Russian Journal of Pacific Geology

, Volume 8, Issue 1, pp 65–76 | Cite as

Active tectonics and geomorphology of the Kamchatsky Bay coast in Kamchatka

  • T. K. PineginaEmail author
  • A. I. Kozhurin
  • V. V. Ponomareva


Kamchatsky Bay is the northernmost bay at the Pacific Kamchatka coast. It is located at the junction between the Kamchatka segment of the Pacific subduction zone and the dextral transform fault of the western Aleutians. The combination of the subduction and collision processes in this region results in the unique set of tectonic controls influencing its geological and geomorphological evolution.

The Kamchatka River estuarine area is located on the northern coast of Kamchatsky Bay. The modern Kamchatka River valley, its estuary, and an aggradation marine terrace some 30 km long and up to 5 km wide were formed in this area during the Holocene. A vast area in the rear part of the terrace and in the Stolbovskaya lowlands is now occupied by the peats deposited directly above lacustrine-lagoonal and fluvial facies. These aggradational landforms record traces of tsunamis and vertical coseismic deformations associated with great subduction earthquakes, as well as strike-slip and thrust faulting associated with the collision.

The results indicate that the average recurrence interval for major tsunamis in the Kamchatsky Bay is 300 years. The recurrence interval on individual fault zones associated with the collision between the western Aleutian and Kamchatka arcs is a few thousand years for earthquakes of magnitude between 7 and 7.5. For the entire region, the recurrence interval for major crustal earthquakes associated with motions along faults may be equal to a few hundred years, which is comparable with that for subduction-zone earthquakes.


subduction arccollision active fault tsunami Holocene Kamchatka River’s lower reaches marine terrace Kamchatsky Bay 


Unable to display preview. Download preview PDF.

Unable to display preview. Download preview PDF.


  1. 1.
    A. A. Godzikovskaya, Catalogue of Macroseismic Descriptions of the Kamchatka Earthquakes during Pre-Instrumental Observation Period (18–19 centuries) (GS RAN, Obninsk, 2009) [in Russian].Google Scholar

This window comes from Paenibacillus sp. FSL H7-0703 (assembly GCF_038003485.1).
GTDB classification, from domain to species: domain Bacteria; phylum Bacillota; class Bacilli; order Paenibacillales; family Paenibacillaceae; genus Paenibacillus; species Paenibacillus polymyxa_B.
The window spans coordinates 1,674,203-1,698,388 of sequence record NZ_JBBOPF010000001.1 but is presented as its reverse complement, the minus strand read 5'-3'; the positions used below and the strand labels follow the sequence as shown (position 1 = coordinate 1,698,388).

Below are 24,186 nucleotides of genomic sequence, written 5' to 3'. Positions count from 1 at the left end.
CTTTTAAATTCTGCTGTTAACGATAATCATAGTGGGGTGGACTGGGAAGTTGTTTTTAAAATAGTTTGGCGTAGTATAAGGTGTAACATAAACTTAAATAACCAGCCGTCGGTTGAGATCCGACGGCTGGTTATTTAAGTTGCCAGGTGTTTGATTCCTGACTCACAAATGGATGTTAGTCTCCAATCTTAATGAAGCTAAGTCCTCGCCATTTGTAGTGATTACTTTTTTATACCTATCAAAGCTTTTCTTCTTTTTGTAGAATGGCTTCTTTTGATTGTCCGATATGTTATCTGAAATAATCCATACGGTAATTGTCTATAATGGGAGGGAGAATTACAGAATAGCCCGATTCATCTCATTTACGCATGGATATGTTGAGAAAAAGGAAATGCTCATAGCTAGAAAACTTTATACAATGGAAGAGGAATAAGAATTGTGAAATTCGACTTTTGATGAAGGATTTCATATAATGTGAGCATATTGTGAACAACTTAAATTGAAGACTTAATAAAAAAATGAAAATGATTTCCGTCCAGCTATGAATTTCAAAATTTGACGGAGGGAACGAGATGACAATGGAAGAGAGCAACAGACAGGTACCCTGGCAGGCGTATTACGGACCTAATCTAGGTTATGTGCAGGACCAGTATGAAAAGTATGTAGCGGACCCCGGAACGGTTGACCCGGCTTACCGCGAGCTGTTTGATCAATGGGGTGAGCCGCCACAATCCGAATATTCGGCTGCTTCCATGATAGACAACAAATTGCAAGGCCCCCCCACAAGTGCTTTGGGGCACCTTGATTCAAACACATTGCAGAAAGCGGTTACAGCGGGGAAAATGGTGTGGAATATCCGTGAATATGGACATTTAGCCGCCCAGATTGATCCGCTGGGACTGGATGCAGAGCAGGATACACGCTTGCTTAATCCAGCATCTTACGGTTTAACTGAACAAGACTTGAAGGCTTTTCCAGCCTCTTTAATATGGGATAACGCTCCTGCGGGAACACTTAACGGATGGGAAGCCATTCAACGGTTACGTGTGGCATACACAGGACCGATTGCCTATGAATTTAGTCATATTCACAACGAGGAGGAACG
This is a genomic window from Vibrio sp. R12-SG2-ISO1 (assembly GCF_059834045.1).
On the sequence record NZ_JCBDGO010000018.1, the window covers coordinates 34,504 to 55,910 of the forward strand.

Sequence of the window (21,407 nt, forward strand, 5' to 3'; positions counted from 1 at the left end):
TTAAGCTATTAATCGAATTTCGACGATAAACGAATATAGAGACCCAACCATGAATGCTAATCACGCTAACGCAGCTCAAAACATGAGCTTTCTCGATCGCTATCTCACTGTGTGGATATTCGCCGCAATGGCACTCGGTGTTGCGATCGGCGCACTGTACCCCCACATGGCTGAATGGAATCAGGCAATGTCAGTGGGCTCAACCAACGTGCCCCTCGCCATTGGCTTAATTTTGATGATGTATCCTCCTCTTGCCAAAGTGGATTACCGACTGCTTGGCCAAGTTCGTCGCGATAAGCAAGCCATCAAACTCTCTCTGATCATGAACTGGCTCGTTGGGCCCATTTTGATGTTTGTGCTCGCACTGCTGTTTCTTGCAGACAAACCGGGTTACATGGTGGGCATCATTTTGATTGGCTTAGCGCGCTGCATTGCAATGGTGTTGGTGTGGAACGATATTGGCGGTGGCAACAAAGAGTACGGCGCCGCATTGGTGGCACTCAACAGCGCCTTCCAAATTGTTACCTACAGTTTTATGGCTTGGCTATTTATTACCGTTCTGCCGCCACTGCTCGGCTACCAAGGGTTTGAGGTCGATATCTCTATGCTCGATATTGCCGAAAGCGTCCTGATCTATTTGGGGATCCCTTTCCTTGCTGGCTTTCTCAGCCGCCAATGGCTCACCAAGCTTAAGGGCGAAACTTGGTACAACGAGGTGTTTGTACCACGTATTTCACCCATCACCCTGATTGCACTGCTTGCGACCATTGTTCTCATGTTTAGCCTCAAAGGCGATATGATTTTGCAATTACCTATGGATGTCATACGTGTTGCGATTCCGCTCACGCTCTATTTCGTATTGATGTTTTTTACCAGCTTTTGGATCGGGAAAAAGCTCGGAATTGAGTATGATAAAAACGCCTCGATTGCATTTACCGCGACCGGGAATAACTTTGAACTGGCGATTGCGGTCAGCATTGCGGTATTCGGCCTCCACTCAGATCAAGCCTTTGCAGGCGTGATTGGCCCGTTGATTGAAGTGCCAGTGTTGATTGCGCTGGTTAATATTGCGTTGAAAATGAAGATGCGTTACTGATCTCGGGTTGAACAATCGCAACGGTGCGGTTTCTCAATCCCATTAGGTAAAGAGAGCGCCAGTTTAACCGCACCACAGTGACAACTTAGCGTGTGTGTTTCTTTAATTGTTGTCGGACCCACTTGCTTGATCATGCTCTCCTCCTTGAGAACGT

2. 2.
    E. I. Gordeev, A. A. Gusev, V. I. Levina, et al., “Crustal seismicity of Kamchatka,” in Complex Seismological and Geophysical Studies. A Collection of Papers on 25th Anniversary of the Kamchatka Experimental-Methodical Seismological Party, GS RAN, Ed. by E. I. Gordeev and V. N. Chebrov (Petropavlovsk-Kamchatskii, 2004) [in Russian].Google Scholar
  3. 3.
    State Geological Map. 1: 200 000. Kamchatskaya PSE, Ed. by M. E. Boyarinova (Moscow, 1999) [in Russian].Google Scholar
  4. 4.
    A. A. Gusev, “Strong earthquakes of Kamchatka: location of focus during the instrumental period,” Vulkanol. Seismol., No. 3, 39–42 (2006).Google Scholar
  5. 5.
    V. A. Ermakov, E. E. Milanovskii, and A. A. Tarakanovskii, “Significance of rifting in the formation of Quaternary volcanic zones of Kamchatka,” Vestn. Mosk. Gos. Univ., No. 3, 3–20 (1974).Google Scholar
  6. 6.
    Yu. Ya. Zayakin and A. A. Luchinina, Catalogue of tsunami on Kamchatka (VNIIGMIMTsD, Obninsk, 1987) [in Russian].Google Scholar
  7. 7.
    A. I. Kozhurin, V. V. Ponomareva, and T. K. Pinegina, “Active fault tectonics of the southern central Kamchatka,” Vestn. KRAUNTs. Nauki O Zemle, No. 2, 10–27 (2008).Google Scholar
  8. 8.
    A. I. Kozhurin and T. K. Pinegina, “Active fault tectonics of teh Kamchatsky Peninsula as,amofestation of the collision between the Kamchatka and Aleutian island arcs,” in Problems of seismotectonics: Proceedings of 16th International Conference, Moscow, Russia, 2011 (Moscow, 2011), pp. 260–263 [in Russian].Google Scholar
  9. 9.
    M. M. Pevzner, V. V. Ponomareva, and I. V. Melekestsev, “Chernyi Yar-the reference section of the Holocene ash markers in the northeastern Kamchtaka coast,” Vulkanol. Seismol., No. 4, 3–18 (1997).Google Scholar
  10. 10.
    T. K. Pinegina, L. I. Bazanova, I. V. Melekestsev, et al., “Prehistoric tsunami on the Kronotsky Bay coast, Kamchatka, Russia,” Volcanol. Seismol., No. 2, 66–74 (2000).Google Scholar
  11. 11.
    T. K. Pinegina, E. A. Kravchunovskaya, A. V. Lander, et al., “Holocene vertical movements of the Kamchatsky Peninsula Coast from marine terrace data,” Vestn. KRAUNTs. Nauki O Zemle, No. 1, 100–116 (2010).Google Scholar
  12. 12.
    T. K. Pinegina, A. I. Kozhurin, and V. V. Ponomareva, “Estimate of seismic and tsunami hazard for the Ust’-Kamchatsk settlement (Kamchatka): evidence from paleoseismological data,” Vestn. KRAUNTs. Nauki o Zemle, 19(1), 138–159 (2012).Google Scholar
  13. 13.
    N. I. Seliverstov, Structure of the Near-Kamchatka Sea Bottom and Geodynamics of the Kuril-Kamchatka-Aleutian Junction Zone (Nauch. mir, Moscow, 1998) [in Russian].Google Scholar
  14. 14.
    N. I. Seliverstov, Geodynamics of Junction Zone of the Kuril-Kamchatka and Aleutian Island Arcs (KamGU im. Vitusa Beringa, Petropavlovsk-Kamchatskii, 2009) [in Russian].Google Scholar
  15. 15.